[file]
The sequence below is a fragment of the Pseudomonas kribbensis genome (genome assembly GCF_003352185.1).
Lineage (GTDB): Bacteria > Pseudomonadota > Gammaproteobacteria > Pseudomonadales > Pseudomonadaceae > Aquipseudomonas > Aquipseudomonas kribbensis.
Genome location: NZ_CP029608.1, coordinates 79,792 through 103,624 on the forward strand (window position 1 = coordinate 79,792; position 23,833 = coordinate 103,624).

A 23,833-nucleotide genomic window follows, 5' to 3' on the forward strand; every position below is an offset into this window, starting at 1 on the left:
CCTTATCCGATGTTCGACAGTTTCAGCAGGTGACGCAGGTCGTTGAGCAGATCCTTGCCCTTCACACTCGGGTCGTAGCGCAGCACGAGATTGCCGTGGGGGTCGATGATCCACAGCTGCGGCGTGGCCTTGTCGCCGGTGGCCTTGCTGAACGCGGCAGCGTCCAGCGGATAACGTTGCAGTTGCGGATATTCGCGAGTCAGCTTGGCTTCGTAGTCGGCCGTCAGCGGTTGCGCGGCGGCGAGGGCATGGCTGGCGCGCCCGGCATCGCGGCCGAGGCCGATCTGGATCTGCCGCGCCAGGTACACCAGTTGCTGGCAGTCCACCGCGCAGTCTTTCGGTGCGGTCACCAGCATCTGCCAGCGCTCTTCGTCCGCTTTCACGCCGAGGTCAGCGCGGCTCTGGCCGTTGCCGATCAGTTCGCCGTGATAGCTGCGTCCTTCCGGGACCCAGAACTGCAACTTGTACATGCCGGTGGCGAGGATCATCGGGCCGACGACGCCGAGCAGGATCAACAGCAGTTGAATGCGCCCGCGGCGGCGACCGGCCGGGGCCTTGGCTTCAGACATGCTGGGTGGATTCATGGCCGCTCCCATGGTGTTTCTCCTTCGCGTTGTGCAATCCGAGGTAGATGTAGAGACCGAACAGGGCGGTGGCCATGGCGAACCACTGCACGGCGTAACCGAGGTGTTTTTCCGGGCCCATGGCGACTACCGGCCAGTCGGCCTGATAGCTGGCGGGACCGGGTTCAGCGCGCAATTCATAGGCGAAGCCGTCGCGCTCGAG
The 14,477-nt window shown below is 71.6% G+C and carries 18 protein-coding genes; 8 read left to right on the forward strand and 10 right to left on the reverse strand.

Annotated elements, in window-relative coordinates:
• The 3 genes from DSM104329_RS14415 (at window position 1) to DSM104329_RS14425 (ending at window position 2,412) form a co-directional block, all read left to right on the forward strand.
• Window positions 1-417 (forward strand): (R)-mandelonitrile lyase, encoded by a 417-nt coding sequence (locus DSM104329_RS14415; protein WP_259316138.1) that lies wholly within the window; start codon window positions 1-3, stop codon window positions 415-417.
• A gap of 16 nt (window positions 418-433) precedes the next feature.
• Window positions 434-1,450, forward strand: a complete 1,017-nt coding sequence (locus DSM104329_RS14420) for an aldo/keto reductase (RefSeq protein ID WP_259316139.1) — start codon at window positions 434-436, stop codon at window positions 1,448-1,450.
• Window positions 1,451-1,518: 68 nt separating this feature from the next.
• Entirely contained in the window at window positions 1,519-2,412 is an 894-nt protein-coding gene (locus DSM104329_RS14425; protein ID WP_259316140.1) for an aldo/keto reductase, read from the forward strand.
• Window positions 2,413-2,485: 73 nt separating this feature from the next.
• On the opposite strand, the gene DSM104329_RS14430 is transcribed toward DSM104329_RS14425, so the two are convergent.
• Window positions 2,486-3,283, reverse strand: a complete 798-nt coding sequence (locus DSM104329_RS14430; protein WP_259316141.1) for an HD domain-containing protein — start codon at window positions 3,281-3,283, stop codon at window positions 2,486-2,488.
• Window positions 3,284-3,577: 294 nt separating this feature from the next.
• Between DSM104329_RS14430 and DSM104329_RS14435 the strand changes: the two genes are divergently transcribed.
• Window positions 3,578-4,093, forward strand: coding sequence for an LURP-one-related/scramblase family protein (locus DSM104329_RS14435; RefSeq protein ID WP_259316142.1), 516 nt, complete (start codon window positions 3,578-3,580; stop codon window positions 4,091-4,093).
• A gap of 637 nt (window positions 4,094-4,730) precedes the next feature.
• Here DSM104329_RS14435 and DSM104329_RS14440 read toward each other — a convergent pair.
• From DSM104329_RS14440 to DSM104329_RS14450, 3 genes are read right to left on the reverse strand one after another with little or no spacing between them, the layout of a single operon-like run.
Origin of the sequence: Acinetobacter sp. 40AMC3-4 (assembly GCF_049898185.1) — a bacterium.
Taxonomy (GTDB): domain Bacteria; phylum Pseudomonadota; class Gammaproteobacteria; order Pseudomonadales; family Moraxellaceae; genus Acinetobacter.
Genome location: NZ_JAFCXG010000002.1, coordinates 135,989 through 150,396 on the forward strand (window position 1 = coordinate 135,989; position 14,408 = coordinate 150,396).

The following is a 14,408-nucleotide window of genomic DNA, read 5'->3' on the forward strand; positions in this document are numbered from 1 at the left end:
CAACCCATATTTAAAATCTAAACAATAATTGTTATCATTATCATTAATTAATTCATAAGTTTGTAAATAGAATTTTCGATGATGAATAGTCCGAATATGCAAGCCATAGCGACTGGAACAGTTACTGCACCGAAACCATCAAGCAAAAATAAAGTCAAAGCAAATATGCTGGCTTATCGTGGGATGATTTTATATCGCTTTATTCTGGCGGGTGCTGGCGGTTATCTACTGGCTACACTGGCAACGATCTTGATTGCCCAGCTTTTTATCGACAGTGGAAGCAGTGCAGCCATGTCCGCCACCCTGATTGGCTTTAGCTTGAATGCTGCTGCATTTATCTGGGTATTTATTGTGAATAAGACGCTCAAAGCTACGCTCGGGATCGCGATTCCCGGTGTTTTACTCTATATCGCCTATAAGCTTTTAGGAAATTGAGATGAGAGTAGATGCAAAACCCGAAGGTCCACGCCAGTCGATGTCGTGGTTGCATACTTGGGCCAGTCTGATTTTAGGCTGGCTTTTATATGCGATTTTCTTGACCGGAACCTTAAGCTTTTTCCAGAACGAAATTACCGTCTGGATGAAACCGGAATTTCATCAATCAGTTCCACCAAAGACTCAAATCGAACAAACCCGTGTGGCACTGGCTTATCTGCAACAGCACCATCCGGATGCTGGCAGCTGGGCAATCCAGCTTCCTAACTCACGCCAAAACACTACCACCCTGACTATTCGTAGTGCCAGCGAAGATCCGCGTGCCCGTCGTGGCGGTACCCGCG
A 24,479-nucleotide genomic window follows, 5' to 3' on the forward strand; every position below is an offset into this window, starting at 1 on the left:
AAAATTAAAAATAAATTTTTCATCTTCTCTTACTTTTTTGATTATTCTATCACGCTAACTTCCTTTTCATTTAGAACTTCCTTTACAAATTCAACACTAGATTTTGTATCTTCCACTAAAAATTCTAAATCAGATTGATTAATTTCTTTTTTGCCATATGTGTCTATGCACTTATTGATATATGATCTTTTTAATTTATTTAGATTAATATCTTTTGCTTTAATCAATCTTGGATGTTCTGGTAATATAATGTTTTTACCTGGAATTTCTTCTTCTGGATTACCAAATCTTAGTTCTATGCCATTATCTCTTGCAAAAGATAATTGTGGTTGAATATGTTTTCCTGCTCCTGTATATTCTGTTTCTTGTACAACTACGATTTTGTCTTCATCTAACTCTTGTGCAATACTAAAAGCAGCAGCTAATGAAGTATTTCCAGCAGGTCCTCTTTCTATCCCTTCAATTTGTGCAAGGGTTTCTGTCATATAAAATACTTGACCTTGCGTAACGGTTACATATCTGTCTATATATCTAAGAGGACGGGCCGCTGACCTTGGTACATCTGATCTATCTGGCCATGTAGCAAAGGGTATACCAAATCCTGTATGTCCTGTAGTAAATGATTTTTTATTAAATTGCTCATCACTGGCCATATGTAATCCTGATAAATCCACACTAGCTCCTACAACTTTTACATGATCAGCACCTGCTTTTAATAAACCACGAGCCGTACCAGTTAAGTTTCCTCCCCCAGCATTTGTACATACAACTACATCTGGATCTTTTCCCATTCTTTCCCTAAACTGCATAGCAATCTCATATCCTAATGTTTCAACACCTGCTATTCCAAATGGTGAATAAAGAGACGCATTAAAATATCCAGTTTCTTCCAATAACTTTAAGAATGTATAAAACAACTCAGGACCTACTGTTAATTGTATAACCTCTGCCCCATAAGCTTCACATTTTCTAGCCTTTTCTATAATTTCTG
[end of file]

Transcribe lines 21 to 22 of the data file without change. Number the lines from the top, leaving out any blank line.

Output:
• Here DSM104329_RS14435 and DSM104329_RS14440 read toward each other — a convergent pair.
• From DSM104329_RS14440 to DSM104329_RS14450, 3 genes are read right to left on the reverse strand one after another with little or no spacing between them, the layout of a single operon-like run.